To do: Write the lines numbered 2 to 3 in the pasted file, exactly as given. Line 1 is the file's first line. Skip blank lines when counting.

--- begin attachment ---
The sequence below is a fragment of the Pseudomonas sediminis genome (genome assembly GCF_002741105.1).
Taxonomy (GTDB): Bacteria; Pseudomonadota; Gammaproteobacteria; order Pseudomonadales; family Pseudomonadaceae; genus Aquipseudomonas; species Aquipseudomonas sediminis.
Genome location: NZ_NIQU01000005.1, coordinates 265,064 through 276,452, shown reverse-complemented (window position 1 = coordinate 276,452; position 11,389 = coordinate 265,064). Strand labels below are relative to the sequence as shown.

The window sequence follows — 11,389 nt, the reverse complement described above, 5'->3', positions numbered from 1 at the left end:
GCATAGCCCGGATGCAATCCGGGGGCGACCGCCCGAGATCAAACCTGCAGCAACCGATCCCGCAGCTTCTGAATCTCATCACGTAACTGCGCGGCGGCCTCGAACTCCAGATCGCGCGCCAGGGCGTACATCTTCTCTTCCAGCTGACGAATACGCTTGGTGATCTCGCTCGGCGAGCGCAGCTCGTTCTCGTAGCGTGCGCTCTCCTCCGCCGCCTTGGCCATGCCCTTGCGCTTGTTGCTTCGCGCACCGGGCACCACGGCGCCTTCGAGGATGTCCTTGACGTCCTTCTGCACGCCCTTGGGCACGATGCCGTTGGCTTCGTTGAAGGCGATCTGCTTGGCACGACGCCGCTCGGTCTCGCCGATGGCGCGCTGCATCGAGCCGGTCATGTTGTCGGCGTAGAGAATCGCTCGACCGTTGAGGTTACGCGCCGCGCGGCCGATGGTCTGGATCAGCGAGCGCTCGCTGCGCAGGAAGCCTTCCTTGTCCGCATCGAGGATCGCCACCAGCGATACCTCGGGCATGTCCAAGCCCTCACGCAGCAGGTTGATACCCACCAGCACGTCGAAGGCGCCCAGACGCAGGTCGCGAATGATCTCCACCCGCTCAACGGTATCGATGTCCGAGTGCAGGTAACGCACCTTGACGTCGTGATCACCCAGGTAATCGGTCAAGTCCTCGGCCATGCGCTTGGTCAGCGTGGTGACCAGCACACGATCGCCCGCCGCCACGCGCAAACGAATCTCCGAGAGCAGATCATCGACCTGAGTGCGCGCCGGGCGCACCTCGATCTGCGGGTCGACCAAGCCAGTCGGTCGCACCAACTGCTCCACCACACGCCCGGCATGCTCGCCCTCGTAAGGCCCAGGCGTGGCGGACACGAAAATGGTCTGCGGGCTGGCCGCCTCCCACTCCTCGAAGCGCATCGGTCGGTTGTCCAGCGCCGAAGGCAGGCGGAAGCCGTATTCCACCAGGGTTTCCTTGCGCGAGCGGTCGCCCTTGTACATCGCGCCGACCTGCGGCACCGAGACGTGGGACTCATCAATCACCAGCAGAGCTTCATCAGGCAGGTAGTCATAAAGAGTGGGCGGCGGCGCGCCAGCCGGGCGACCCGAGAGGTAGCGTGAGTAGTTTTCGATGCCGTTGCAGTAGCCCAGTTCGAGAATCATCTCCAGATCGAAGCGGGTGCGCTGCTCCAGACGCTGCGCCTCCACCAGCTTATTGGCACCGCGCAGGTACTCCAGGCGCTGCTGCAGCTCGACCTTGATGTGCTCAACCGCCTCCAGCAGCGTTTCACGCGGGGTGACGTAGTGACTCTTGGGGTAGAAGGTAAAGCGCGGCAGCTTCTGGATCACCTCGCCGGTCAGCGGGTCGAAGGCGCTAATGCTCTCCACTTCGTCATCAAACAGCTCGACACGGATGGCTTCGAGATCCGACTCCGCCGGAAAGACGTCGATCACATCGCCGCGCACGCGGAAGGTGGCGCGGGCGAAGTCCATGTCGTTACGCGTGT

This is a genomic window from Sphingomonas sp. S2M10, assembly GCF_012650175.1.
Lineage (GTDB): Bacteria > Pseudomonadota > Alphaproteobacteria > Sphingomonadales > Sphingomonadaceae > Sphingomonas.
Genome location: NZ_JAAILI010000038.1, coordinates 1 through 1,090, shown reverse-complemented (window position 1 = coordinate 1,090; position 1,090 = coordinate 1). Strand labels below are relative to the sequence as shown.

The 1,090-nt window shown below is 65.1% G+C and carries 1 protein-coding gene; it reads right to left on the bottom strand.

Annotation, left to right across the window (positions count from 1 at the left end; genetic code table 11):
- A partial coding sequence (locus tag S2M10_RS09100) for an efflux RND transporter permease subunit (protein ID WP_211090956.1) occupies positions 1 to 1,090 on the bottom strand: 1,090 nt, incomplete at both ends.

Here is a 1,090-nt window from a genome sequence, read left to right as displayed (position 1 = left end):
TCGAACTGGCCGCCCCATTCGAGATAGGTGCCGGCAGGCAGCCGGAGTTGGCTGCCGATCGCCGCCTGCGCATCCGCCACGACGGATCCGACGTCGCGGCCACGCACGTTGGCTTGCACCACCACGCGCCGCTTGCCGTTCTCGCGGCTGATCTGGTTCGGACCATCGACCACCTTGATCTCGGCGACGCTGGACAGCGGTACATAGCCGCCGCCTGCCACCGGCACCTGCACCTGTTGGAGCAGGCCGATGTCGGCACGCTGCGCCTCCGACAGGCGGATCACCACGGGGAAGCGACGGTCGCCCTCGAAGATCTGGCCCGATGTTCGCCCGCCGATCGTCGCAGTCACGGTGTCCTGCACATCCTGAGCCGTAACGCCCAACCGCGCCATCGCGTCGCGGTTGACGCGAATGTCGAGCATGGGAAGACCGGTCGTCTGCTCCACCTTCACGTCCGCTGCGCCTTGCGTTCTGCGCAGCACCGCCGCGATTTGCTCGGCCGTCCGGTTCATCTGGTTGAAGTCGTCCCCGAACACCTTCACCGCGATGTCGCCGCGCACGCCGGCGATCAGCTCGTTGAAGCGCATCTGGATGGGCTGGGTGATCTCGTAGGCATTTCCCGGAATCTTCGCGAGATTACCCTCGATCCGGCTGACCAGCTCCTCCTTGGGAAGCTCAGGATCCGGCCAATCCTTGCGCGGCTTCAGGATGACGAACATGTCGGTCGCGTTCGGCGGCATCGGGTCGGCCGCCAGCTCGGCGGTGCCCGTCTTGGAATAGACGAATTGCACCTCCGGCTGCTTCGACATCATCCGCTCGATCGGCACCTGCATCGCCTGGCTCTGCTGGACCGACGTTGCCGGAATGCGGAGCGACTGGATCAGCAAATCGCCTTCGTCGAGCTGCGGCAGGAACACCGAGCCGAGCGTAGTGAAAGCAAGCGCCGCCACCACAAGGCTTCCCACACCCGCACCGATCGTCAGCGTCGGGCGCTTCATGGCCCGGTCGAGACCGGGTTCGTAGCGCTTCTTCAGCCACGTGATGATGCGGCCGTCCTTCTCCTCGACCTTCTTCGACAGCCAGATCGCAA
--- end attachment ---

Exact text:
Taxonomy (GTDB): Bacteria; Pseudomonadota; Gammaproteobacteria; order Pseudomonadales; family Pseudomonadaceae; genus Aquipseudomonas; species Aquipseudomonas sediminis.
Genome location: NZ_NIQU01000005.1, coordinates 265,064 through 276,452, shown reverse-complemented (window position 1 = coordinate 276,452; position 11,389 = coordinate 265,064). Strand labels below are relative to the sequence as shown.